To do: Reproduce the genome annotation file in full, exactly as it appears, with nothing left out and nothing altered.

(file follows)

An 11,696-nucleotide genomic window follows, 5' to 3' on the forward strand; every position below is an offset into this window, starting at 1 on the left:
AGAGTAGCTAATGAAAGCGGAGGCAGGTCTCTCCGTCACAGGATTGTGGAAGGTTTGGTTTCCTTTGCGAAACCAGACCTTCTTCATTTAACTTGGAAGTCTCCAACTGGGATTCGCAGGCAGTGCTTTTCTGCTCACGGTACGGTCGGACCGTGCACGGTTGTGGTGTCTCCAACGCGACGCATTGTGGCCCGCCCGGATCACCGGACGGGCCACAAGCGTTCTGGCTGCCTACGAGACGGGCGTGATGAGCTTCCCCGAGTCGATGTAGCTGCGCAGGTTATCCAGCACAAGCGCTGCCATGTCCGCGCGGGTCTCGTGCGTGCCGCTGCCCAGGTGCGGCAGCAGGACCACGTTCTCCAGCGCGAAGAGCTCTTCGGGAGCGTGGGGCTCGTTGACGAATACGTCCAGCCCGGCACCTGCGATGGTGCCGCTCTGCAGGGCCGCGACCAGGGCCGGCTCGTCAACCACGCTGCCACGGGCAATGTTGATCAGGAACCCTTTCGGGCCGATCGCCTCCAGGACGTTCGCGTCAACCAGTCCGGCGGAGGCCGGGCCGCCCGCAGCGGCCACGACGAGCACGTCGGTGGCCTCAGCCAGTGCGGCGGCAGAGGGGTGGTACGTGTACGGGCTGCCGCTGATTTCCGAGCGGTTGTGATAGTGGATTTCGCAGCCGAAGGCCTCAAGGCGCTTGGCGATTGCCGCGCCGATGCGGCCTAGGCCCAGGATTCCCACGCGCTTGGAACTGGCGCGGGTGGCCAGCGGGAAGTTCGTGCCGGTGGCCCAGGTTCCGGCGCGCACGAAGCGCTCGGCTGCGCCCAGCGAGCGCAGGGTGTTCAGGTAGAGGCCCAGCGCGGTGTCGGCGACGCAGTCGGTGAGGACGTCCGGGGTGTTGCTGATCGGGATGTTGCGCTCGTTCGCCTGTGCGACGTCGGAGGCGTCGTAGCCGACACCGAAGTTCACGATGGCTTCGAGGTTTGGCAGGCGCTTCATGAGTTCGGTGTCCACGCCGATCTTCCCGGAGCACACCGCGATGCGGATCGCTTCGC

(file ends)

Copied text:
An 11,696-nucleotide genomic window follows, 5' to 3' on the forward strand; every position below is an offset into this window, starting at 1 on the left:
AGAGTAGCTAATGAAAGCGGAGGCAGGTCTCTCCGTCACAGGATTGTGGAAGGTTTGGTTTCCTTTGCGAAACCAGACCTTCTTCATTTAACTTGGAAGTCTCCAACTGGGATTCGCAGGCAGTGCTTTTCTGCTCACGGTACGGTCGGACCGTGCACGGTTGTGGTGTCTCCAACGCGACGCATTGTGGCCCGCCCGGATCACCGGACGGGCCACAAGCGTTCTGGCTGCCTACGAGACGGGCGTGATGAGCTTCCCCGAGTCGATGTAGCTGCGCAGGTTATCCAGCACAAGCGCTGCCATGTCCGCGCGGGTCTCGTGCGTGCCGCTGCCCAGGTGCGGCAGCAGGACCACGTTCTCCAGCGCGAAGAGCTCTTCGGGAGCGTGGGGCTCGTTGACGAATACGTCCAGCCCGGCACCTGCGATGGTGCCGCTCTGCAGGGCCGCGACCAGGGCCGGCTCGTCAACCACGCTGCCACGGGCAATGTTGATCAGGAACCCTTTCGGGCCGATCGCCTCCAGGACGTTCGCGTCAACCAGTCCGGCGGAGGCCGGGCCGCCCGCAGCGGCCACGACGAGCACGTCGGTGGCCTCAGCCAGTGCGGCGGCAGAGGGGTGGTACGTGTACGGGCTGCCGCTGATTTCCGAGCGGTTGTGATAGTGGATTTCGCAGCCGAAGGCCTCAAGGCGCTTGGCGATTGCCGCGCCGATGCGGCCTAGGCCCAGGATTCCCACGCGCTTGGAACTGGCGCGGGTGGCCAGCGGGAAGTTCGTGCCGGTGGCCCAGGTTCCGGCGCGCACGAAGCGCTCGGCTGCGCCCAGCGAGCGCAGGGTGTTCAGGTAGAGGCCCAGCGCGGTGTCGGCGACGCAGTCGGTGAGGACGTCCGGGGTGTTGCTGATCGGGATGTTGCGCTCGTTCGCCTGTGCGACGTCGGAGGCGTCGTAGCCGACACCGAAGTTCACGATGGCTTCGAGGTTTGGCAGGCGCTTCATGAGTTCGGTGTCCACGCCGATCTTCCCGGAGCACACCGCGATGCGGATCGCTTCGC